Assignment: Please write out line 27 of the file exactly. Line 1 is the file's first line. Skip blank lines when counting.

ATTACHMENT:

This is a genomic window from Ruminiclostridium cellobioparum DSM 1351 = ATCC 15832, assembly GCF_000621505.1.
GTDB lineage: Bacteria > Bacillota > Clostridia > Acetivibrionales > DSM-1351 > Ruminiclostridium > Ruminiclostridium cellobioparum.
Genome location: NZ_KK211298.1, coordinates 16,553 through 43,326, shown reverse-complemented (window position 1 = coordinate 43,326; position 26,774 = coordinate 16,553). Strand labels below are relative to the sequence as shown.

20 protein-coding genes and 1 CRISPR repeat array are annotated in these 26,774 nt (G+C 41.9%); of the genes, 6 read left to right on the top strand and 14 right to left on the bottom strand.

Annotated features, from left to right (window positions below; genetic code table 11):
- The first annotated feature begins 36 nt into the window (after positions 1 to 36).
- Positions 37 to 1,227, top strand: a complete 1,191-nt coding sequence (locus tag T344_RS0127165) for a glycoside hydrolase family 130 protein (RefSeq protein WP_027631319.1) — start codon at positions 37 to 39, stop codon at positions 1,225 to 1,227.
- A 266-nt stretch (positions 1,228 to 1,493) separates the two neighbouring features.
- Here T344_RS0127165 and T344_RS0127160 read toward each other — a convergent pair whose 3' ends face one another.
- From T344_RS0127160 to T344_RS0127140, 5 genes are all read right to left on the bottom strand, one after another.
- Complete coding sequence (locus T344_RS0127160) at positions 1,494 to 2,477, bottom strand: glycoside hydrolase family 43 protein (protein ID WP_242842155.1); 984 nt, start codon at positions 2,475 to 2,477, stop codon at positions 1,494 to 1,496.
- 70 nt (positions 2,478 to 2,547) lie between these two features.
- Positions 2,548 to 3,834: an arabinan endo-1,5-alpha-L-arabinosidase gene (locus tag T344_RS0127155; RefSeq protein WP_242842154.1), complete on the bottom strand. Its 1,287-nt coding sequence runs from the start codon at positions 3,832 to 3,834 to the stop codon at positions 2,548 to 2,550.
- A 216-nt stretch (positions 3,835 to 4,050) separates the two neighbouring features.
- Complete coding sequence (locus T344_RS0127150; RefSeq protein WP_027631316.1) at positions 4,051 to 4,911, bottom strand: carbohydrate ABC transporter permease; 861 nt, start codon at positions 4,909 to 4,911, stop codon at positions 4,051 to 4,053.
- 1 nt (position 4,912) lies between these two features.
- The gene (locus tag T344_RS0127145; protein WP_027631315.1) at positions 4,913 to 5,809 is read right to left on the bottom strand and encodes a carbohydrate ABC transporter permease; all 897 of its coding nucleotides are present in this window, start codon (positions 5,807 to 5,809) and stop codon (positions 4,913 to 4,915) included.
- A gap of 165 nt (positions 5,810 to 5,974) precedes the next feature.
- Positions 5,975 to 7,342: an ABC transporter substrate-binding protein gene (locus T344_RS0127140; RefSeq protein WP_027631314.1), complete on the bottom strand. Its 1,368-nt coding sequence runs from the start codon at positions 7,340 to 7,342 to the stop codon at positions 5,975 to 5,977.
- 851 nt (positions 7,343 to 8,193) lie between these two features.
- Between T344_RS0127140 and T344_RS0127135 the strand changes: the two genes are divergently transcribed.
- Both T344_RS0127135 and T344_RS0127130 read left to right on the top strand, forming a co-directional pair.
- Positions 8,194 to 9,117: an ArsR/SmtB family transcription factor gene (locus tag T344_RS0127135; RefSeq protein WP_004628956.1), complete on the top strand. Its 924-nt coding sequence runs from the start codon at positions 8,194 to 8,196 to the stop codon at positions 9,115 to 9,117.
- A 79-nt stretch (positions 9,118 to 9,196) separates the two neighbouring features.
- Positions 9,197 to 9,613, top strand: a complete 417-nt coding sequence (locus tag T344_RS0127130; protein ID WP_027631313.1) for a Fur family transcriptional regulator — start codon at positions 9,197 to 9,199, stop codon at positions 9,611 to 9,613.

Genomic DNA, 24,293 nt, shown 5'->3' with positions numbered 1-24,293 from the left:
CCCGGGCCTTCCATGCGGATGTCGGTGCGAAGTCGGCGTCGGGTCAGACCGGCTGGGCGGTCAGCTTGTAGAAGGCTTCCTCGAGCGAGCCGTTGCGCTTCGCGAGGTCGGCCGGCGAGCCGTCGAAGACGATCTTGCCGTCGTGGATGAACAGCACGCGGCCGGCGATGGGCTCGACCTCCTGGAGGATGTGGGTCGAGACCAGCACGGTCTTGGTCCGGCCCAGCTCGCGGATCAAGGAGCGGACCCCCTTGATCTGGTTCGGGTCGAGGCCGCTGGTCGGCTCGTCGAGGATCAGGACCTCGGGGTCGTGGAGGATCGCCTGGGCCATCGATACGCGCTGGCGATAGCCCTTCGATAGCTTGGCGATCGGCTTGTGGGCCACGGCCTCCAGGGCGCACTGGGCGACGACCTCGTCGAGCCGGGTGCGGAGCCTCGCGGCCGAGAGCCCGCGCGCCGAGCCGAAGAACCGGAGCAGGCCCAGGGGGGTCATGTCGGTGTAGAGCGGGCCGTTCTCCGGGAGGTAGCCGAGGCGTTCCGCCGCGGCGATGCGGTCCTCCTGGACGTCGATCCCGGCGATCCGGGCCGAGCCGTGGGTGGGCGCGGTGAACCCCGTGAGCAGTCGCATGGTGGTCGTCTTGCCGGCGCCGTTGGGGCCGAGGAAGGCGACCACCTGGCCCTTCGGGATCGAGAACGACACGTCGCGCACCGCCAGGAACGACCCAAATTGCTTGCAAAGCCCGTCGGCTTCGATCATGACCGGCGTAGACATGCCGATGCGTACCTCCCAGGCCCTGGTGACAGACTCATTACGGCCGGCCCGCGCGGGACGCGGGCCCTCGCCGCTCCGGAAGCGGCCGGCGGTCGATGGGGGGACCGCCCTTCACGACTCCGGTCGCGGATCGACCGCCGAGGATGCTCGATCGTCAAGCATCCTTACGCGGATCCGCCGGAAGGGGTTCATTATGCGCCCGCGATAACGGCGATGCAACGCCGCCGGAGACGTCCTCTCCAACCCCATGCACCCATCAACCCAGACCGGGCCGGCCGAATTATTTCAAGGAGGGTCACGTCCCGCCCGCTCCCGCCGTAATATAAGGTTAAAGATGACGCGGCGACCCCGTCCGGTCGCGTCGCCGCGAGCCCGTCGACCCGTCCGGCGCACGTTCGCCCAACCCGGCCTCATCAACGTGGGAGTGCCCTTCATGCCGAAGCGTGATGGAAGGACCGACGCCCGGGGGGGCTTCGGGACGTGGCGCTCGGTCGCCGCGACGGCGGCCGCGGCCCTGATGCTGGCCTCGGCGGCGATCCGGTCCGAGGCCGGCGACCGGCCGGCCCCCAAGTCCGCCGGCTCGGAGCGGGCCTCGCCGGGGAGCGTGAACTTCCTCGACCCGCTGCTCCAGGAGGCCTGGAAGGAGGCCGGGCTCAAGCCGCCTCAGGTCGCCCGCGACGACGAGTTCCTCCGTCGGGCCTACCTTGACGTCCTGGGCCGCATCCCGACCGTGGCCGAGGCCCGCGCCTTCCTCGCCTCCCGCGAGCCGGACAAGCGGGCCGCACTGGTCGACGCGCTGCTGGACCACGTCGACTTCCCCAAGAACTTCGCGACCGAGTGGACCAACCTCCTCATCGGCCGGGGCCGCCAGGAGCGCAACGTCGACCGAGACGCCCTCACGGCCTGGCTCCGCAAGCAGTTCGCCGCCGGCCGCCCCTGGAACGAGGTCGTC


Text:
CCCGGGCCTTCCATGCGGATGTCGGTGCGAAGTCGGCGTCGGGTCAGACCGGCTGGGCGGTCAGCTTGTAGAAGGCTTCCTCGAGCGAGCCGTTGCGCTTCGCGAGGTCGGCCGGCGAGCCGTCGAAGACGATCTTGCCGTCGTGGATGAACAGCACGCGGCCGGCGATGGGCTCGACCTCCTGGAGGATGTGGGTCGAGACCAGCACGGTCTTGGTCCGGCCCAGCTCGCGGATCAAGGAGCGGACCCCCTTGATCTGGTTCGGGTCGAGGCCGCTGGTCGGCTCGTCGAGGATCAGGACCTCGGGGTCGTGGAGGATCGCCTGGGCCATCGATACGCGCTGGCGATAGCCCTTCGATAGCTTGGCGATCGGCTTGTGGGCCACGGCCTCCAGGGCGCACTGGGCGACGACCTCGTCGAGCCGGGTGCGGAGCCTCGCGGCCGAGAGCCCGCGCGCCGAGCCGAAGAACCGGAGCAGGCCCAGGGGGGTCATGTCGGTGTAGAGCGGGCCGTTCTCCGGGAGGTAGCCGAGGCGTTCCGCCGCGGCGATGCGGTCCTCCTGGACGTCGATCCCGGCGATCCGGGCCGAGCCGTGGGTGGGCGCGGTGAACCCCGTGAGCAGTCGCATGGTGGTCGTCTTGCCGGCGCCGTTGGGGCCGAGGAAGGCGACCACCTGGCCCTTCGGGATCGAGAACGACACGTCGCGCACCGCCAGGAACGACCCAAATTGCTTGCAAAGCCCGTCGGCTTCGATCATGACCGGCGTAGACATGCCGATGCGTACCTCCCAGGCCCTGGTGACAGACTCATTACGGCCGGCCCGCGCGGGACGCGGGCCCTCGCCGCTCCGGAAGCGGCCGGCGGTCGATGGGGGGACCGCCCTTCACGACTCCGGTCGCGGATCGACCGCCGAGGATGCTCGATCGTCAAGCATCCTTACGCGGATCCGCCGGAAGGGGTTCATTATGCGCCCGCGATAACGGCGATGCAACGCCGCCGGAGACGTCCTCTCCAACCCCATGCACCCATCAACCCAGACCGGGCCGGCCGAATTATTTCAAGGAGGGTCACGTCCCGCCCGCTCCCGCCGTAATATAAGGTTAAAGATGACGCGGCGACCCCGTCCGGTCGCGTCGCCGCGAGCCCGTCGACCCGTCCGGCGCACGTTCGCCCAACCCGGCCTCATCAACGTGGGAGTGCCCTTCATGCCGAAGCGTGATGGAAGGACCGACGCCCGGGGGGGCTTCGGGACGTGGCGCTCGGTCGCCGCGACGGCGGCCGCGGCCCTGATGCTGGCCTCGGCGGCGATCCGGTCCGAGGCCGGCGACCGGCCGGCCCCCAAGTCCGCCGGCTCGGAGCGGGCCTCGCCGGGGAGCGTGAACTTCCTCGACCCGCTGCTCCAGGAGGCCTGGAAGGAGGCCGGGCTCAAGCCGCCTCAGGTCGCCCGCGACGACGAGTTCCTCCGTCGGGCCTACCTTGACGTCCTGGGCCGCATCCCGACCGTGGCCGAGGCCCGCGCCTTCCTCGCCTCCCGCGAGCCGGACAAGCGGGCCGCACTGGTCGACGCGCTGCTGGACCACGTCGACTTCCCCAAGAACTTCGCGACCGAGTGGACCAACCTCCTCATCGGCCGGGGCCGCCAGGAGCGCAACGTCGACCGAGACGCCCTCACGGCCTGGCTCCGCAAGCAGTTCGCCGCCGGCCGCCCCTGGAACGAGGTCGTC